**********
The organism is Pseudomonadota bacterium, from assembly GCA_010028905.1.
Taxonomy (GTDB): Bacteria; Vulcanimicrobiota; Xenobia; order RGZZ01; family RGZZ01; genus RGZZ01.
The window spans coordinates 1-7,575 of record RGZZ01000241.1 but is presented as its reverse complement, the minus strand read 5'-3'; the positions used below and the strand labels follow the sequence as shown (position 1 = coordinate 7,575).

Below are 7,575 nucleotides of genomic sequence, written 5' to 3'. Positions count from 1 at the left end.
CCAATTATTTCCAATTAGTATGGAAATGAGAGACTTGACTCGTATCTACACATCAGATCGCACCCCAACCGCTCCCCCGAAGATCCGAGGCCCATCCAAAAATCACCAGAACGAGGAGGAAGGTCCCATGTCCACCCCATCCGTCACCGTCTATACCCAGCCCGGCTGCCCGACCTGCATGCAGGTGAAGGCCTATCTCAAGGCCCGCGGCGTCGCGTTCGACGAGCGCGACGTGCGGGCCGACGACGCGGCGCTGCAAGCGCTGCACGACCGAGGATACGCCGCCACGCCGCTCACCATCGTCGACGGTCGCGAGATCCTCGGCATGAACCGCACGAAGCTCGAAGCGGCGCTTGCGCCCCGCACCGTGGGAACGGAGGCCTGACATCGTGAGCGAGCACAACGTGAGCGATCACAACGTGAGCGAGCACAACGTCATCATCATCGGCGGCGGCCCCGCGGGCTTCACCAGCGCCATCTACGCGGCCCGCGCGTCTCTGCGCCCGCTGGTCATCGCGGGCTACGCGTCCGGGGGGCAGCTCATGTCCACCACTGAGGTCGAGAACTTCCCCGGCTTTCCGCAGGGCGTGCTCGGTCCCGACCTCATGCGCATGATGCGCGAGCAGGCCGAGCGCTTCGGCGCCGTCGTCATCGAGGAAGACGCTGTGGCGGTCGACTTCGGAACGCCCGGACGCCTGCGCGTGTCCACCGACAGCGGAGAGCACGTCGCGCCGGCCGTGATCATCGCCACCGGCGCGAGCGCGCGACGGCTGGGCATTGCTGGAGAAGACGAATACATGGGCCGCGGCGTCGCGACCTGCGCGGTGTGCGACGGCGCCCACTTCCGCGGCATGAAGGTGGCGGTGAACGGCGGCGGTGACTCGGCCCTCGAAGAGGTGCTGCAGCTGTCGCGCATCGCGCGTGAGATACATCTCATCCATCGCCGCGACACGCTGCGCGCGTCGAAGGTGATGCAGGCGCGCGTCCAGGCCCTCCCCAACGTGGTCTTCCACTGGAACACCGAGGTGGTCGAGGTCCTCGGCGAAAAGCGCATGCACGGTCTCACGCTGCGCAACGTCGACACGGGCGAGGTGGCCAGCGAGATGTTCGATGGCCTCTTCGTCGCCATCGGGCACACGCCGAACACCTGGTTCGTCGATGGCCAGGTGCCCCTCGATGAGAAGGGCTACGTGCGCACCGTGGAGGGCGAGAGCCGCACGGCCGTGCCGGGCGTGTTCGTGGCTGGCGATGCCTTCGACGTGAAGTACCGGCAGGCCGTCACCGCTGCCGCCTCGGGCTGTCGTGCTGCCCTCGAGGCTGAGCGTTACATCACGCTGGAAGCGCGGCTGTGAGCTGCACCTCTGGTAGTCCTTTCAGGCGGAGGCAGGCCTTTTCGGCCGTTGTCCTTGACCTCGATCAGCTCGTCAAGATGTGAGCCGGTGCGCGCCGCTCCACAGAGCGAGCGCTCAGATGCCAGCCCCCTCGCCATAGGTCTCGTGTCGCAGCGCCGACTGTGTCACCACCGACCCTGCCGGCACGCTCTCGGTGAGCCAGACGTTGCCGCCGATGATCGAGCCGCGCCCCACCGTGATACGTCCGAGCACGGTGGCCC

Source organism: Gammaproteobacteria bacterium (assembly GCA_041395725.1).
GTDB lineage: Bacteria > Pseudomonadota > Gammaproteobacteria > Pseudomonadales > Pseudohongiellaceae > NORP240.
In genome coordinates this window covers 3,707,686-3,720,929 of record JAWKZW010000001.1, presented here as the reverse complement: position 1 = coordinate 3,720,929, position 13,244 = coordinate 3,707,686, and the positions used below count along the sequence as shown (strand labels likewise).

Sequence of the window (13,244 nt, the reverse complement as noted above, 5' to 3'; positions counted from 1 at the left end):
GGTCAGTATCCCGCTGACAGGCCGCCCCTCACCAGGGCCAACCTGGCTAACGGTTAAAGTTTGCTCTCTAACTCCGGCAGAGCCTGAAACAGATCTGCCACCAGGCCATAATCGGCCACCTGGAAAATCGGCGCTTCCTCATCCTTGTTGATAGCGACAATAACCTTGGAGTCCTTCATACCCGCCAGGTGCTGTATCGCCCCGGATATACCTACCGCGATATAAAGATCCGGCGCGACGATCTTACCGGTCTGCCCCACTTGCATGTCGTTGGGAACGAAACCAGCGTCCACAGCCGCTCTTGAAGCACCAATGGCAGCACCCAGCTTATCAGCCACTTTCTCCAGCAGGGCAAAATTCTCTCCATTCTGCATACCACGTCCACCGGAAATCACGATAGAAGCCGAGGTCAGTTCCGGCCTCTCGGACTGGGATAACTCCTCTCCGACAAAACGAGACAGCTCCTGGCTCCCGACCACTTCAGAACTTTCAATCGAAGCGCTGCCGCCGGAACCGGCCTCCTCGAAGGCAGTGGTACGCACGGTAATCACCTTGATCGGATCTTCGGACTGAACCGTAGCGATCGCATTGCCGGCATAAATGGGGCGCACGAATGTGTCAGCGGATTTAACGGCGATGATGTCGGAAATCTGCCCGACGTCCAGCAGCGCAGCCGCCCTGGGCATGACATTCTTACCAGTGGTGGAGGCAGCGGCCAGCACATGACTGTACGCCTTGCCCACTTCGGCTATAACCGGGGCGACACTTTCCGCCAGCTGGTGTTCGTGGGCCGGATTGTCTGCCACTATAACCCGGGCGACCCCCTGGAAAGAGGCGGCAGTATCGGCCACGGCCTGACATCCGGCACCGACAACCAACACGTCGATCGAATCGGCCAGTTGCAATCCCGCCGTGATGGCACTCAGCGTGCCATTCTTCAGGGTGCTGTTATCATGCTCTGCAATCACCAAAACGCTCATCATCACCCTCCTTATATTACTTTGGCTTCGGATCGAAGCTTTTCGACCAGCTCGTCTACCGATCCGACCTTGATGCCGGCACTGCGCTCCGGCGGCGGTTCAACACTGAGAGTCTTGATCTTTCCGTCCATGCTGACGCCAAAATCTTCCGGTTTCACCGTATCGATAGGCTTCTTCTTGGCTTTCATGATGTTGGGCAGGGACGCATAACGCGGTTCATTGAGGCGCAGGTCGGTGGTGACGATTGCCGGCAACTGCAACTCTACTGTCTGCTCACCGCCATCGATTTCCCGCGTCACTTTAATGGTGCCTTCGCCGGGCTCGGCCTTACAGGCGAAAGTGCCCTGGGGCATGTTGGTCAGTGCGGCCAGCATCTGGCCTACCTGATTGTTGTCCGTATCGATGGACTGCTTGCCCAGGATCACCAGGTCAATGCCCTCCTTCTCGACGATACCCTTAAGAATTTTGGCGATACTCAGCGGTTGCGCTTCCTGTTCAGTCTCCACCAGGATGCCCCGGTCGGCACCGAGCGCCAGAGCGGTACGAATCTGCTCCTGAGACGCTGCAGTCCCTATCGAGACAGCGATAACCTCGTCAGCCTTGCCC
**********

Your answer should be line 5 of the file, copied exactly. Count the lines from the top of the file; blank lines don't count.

CCAATTATTTCCAATTAGTATGGAAATGAGAGACTTGACTCGTATCTACACATCAGATCGCACCCCAACCGCTCCCCCGAAGATCCGAGGCCCATCCAAAAATCACCAGAACGAGGAGGAAGGTCCCATGTCCACCCCATCCGTCACCGTCTATACCCAGCCCGGCTGCCCGACCTGCATGCAGGTGAAGGCCTATCTCAAGGCCCGCGGCGTCGCGTTCGACGAGCGCGACGTGCGGGCCGACGACGCGGCGCTGCAAGCGCTGCACGACCGAGGATACGCCGCCACGCCGCTCACCATCGTCGACGGTCGCGAGATCCTCGGCATGAACCGCACGAAGCTCGAAGCGGCGCTTGCGCCCCGCACCGTGGGAACGGAGGCCTGACATCGTGAGCGAGCACAACGTGAGCGATCACAACGTGAGCGAGCACAACGTCATCATCATCGGCGGCGGCCCCGCGGGCTTCACCAGCGCCATCTACGCGGCCCGCGCGTCTCTGCGCCCGCTGGTCATCGCGGGCTACGCGTCCGGGGGGCAGCTCATGTCCACCACTGAGGTCGAGAACTTCCCCGGCTTTCCGCAGGGCGTGCTCGGTCCCGACCTCATGCGCATGATGCGCGAGCAGGCCGAGCGCTTCGGCGCCGTCGTCATCGAGGAAGACGCTGTGGCGGTCGACTTCGGAACGCCCGGACGCCTGCGCGTGTCCACCGACAGCGGAGAGCACGTCGCGCCGGCCGTGATCATCGCCACCGGCGCGAGCGCGCGACGGCTGGGCATTGCTGGAGAAGACGAATACATGGGCCGCGGCGTCGCGACCTGCGCGGTGTGCGACGGCGCCCACTTCCGCGGCATGAAGGTGGCGGTGAACGGCGGCGGTGACTCGGCCCTCGAAGAGGTGCTGCAGCTGTCGCGCATCGCGCGTGAGATACATCTCATCCATCGCCGCGACACGCTGCGCGCGTCGAAGGTGATGCAGGCGCGCGTCCAGGCCCTCCCCAACGTGGTCTTCCACTGGAACACCGAGGTGGTCGAGGTCCTCGGCGAAAAGCGCATGCACGGTCTCACGCTGCGCAACGTCGACACGGGCGAGGTGGCCAGCGAGATGTTCGATGGCCTCTTCGTCGCCATCGGGCACACGCCGAACACCTGGTTCGTCGATGGCCAGGTGCCCCTCGATGAGAAGGGCTACGTGCGCACCGTGGAGGGCGAGAGCCGCACGGCCGTGCCGGGCGTGTTCGTGGCTGGCGATGCCTTCGACGTGAAGTACCGGCAGGCCGTCACCGCTGCCGCCTCGGGCTGTCGTGCTGCCCTCGAGGCTGAGCGTTACATCACGCTGGAAGCGCGGCTGTGAGCTGCACCTCTGGTAGTCCTTTCAGGCGGAGGCAGGCCTTTTCGGCCGTTGTCCTTGACCTCGATCAGCTCGTCAAGATGTGAGCCGGTGCGCGCCGCTCCACAGAGCGAGCGCTCAGATGCCAGCCCCCTCGCCATAGGTCTCGTGTCGCAGCGCCGACTGTGTCACCACCGACCCTGCCGGCACGCTCTCGGTGAGCCAGACGTTGCCGCCGATGATCGAGCCGCGCCCCACCGTGATACGTCCGAGCACGGTGGCCC